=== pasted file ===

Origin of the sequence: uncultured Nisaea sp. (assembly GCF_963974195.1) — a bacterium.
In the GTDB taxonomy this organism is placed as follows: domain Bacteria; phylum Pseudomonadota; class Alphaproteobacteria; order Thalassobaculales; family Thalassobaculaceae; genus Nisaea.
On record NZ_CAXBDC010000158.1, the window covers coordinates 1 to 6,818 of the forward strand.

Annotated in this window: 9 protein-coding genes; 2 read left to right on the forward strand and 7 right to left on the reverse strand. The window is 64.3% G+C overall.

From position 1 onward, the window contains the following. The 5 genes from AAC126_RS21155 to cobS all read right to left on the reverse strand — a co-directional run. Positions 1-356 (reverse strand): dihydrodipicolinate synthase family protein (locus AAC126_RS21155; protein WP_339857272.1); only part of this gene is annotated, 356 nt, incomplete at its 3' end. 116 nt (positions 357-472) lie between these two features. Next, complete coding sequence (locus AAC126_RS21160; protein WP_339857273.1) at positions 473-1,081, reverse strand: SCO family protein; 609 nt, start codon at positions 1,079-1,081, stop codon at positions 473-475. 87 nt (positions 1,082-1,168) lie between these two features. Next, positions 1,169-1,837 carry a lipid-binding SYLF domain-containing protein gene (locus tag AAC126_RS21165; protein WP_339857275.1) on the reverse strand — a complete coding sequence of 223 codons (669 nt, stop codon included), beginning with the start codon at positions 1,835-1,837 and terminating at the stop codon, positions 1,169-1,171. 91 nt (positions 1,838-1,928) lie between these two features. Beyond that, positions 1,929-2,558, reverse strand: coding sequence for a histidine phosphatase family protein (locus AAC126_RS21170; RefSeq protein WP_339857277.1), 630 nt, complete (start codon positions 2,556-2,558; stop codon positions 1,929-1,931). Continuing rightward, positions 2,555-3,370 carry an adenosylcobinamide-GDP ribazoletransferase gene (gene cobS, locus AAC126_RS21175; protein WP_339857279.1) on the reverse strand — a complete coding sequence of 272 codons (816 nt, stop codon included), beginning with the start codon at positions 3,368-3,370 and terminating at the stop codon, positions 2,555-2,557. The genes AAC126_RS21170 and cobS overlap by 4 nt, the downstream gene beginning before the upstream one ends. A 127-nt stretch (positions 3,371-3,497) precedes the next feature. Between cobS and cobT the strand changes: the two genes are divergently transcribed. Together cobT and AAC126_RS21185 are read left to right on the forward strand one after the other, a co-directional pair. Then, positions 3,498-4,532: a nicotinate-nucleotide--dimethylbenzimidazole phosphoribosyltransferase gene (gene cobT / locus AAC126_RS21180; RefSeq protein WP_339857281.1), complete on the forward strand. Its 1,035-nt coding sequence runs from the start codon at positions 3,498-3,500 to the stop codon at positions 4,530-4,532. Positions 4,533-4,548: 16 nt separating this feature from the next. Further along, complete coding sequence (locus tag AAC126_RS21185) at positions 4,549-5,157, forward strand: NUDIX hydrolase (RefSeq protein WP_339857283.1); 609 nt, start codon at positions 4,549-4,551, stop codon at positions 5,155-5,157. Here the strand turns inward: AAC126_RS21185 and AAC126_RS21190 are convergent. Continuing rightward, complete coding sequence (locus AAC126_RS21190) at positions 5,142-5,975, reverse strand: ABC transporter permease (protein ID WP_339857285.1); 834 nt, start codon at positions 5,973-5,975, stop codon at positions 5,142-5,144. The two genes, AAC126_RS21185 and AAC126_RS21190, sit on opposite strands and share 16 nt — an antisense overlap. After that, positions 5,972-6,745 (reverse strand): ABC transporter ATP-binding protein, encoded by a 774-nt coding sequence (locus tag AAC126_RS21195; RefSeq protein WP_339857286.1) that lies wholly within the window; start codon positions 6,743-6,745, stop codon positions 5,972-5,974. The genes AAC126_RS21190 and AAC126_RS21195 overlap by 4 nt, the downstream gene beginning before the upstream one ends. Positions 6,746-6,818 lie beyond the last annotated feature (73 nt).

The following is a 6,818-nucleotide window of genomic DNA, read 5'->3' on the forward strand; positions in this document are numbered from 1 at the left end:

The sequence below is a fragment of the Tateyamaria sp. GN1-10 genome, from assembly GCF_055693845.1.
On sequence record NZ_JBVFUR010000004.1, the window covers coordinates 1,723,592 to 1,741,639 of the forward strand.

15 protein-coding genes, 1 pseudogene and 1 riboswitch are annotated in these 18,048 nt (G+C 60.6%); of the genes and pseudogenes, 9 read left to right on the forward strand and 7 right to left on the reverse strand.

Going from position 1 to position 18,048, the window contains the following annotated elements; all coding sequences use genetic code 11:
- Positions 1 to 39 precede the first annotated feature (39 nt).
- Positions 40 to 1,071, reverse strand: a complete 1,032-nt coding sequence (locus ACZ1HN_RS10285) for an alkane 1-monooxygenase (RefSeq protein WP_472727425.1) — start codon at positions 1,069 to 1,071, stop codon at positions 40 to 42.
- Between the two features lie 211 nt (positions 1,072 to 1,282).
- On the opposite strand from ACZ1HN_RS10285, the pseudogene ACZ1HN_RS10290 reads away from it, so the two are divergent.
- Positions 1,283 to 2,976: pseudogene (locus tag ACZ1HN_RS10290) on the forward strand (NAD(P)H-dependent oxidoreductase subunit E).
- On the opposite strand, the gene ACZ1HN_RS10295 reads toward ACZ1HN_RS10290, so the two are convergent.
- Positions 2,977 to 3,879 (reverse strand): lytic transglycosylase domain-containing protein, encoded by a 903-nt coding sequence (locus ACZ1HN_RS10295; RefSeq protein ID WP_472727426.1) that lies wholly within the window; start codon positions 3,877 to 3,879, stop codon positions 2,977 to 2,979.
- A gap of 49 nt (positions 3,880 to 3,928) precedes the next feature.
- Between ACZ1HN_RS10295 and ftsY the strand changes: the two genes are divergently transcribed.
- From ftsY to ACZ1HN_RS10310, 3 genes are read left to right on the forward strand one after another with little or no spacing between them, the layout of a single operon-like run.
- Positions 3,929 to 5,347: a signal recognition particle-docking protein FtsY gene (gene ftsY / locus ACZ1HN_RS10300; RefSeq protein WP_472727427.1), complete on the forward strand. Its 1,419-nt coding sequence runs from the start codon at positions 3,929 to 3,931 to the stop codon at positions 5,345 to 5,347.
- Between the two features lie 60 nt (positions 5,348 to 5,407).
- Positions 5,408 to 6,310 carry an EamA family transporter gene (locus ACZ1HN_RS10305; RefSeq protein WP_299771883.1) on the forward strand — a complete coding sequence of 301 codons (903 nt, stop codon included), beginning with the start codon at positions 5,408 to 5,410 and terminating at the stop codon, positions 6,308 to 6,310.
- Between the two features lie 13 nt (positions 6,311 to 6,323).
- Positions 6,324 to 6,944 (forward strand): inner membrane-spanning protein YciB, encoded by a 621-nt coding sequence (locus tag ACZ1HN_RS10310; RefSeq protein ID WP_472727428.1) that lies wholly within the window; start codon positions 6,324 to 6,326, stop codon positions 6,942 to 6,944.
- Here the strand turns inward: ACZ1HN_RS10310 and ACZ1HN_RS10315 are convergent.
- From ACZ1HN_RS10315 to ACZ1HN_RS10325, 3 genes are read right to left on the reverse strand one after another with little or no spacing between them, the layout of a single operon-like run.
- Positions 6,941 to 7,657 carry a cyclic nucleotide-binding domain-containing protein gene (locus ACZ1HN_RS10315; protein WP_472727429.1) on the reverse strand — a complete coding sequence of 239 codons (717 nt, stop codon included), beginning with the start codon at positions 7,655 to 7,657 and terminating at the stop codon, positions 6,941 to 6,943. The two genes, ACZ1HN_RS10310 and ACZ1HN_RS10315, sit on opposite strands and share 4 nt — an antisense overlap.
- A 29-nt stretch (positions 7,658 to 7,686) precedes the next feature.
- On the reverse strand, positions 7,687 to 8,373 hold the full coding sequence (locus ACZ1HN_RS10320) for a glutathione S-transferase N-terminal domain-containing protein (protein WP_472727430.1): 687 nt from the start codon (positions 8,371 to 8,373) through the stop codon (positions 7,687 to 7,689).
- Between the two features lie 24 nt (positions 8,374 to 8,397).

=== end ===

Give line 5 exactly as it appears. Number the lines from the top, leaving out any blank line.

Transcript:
From position 1 onward, the window contains the following. The 5 genes from AAC126_RS21155 to cobS all read right to left on the reverse strand — a co-directional run. Positions 1-356 (reverse strand): dihydrodipicolinate synthase family protein (locus AAC126_RS21155; protein WP_339857272.1); only part of this gene is annotated, 356 nt, incomplete at its 3' end. 116 nt (positions 357-472) lie between these two features. Next, complete coding sequence (locus AAC126_RS21160; protein WP_339857273.1) at positions 473-1,081, reverse strand: SCO family protein; 609 nt, start codon at positions 1,079-1,081, stop codon at positions 473-475. 87 nt (positions 1,082-1,168) lie between these two features. Next, positions 1,169-1,837 carry a lipid-binding SYLF domain-containing protein gene (locus tag AAC126_RS21165; protein WP_339857275.1) on the reverse strand — a complete coding sequence of 223 codons (669 nt, stop codon included), beginning with the start codon at positions 1,835-1,837 and terminating at the stop codon, positions 1,169-1,171. 91 nt (positions 1,838-1,928) lie between these two features. Beyond that, positions 1,929-2,558, reverse strand: coding sequence for a histidine phosphatase family protein (locus AAC126_RS21170; RefSeq protein WP_339857277.1), 630 nt, complete (start codon positions 2,556-2,558; stop codon positions 1,929-1,931). Continuing rightward, positions 2,555-3,370 carry an adenosylcobinamide-GDP ribazoletransferase gene (gene cobS, locus AAC126_RS21175; protein WP_339857279.1) on the reverse strand — a complete coding sequence of 272 codons (816 nt, stop codon included), beginning with the start codon at positions 3,368-3,370 and terminating at the stop codon, positions 2,555-2,557. The genes AAC126_RS21170 and cobS overlap by 4 nt, the downstream gene beginning before the upstream one ends. A 127-nt stretch (positions 3,371-3,497) precedes the next feature. Between cobS and cobT the strand changes: the two genes are divergently transcribed. Together cobT and AAC126_RS21185 are read left to right on the forward strand one after the other, a co-directional pair. Then, positions 3,498-4,532: a nicotinate-nucleotide--dimethylbenzimidazole phosphoribosyltransferase gene (gene cobT / locus AAC126_RS21180; RefSeq protein WP_339857281.1), complete on the forward strand. Its 1,035-nt coding sequence runs from the start codon at positions 3,498-3,500 to the stop codon at positions 4,530-4,532. Positions 4,533-4,548: 16 nt separating this feature from the next. Further along, complete coding sequence (locus tag AAC126_RS21185) at positions 4,549-5,157, forward strand: NUDIX hydrolase (RefSeq protein WP_339857283.1); 609 nt, start codon at positions 4,549-4,551, stop codon at positions 5,155-5,157. Here the strand turns inward: AAC126_RS21185 and AAC126_RS21190 are convergent. Continuing rightward, complete coding sequence (locus AAC126_RS21190) at positions 5,142-5,975, reverse strand: ABC transporter permease (protein ID WP_339857285.1); 834 nt, start codon at positions 5,973-5,975, stop codon at positions 5,142-5,144. The two genes, AAC126_RS21185 and AAC126_RS21190, sit on opposite strands and share 16 nt — an antisense overlap. After that, positions 5,972-6,745 (reverse strand): ABC transporter ATP-binding protein, encoded by a 774-nt coding sequence (locus tag AAC126_RS21195; RefSeq protein WP_339857286.1) that lies wholly within the window; start codon positions 6,743-6,745, stop codon positions 5,972-5,974. The genes AAC126_RS21190 and AAC126_RS21195 overlap by 4 nt, the downstream gene beginning before the upstream one ends. Positions 6,746-6,818 lie beyond the last annotated feature (73 nt).